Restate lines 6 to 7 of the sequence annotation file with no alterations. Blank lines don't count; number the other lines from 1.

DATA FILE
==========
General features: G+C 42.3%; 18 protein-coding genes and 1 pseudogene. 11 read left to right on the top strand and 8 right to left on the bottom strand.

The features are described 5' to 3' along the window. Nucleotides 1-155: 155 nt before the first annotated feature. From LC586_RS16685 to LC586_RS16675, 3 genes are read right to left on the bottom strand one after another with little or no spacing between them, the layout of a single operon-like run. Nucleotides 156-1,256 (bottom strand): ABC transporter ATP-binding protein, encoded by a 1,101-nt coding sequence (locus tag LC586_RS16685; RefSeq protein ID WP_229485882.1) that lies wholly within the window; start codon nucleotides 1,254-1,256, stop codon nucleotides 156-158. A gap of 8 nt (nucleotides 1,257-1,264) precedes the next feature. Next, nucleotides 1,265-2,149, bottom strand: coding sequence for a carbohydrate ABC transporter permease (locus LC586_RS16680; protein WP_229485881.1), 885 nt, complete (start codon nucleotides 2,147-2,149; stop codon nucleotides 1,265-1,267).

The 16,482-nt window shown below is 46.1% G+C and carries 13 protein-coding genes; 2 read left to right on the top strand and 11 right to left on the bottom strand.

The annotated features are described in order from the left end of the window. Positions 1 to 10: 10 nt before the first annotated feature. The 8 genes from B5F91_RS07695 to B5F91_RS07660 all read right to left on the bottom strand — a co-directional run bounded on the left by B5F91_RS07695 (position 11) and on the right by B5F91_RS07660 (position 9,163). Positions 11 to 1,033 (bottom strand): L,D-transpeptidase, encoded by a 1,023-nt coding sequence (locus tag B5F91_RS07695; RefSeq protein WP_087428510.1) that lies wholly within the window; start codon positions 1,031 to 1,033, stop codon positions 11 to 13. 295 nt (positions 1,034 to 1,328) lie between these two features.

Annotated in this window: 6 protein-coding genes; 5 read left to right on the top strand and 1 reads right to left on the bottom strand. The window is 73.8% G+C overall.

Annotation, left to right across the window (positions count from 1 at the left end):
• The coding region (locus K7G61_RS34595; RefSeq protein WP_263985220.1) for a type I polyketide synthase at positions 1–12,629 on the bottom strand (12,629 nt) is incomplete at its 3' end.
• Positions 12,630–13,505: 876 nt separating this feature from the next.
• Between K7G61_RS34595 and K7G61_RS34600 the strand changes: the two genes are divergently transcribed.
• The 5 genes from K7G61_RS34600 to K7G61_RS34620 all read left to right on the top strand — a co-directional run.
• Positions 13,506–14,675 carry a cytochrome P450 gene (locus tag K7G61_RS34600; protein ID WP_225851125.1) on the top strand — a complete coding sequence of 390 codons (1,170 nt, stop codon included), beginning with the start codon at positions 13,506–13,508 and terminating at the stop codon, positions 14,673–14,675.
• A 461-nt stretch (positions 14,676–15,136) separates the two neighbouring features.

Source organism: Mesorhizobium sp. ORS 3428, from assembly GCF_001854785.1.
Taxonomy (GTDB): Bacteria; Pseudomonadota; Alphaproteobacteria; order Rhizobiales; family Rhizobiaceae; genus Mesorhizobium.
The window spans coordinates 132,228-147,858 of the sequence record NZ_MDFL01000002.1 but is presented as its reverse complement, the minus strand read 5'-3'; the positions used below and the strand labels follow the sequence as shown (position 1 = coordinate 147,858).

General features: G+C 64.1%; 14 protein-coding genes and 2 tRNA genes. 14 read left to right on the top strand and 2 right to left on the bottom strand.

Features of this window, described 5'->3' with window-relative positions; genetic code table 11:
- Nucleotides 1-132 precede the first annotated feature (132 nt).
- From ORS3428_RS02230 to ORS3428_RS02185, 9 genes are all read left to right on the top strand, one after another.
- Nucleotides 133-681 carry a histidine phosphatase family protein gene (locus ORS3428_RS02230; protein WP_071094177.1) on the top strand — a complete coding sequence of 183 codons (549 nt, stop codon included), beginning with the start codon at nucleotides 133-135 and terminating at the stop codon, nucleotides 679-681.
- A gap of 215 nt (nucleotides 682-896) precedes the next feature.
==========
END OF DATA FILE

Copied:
Annotation, left to right across the window (positions count from 1 at the left end):
• The coding region (locus K7G61_RS34595; RefSeq protein WP_263985220.1) for a type I polyketide synthase at positions 1–12,629 on the bottom strand (12,629 nt) is incomplete at its 3' end.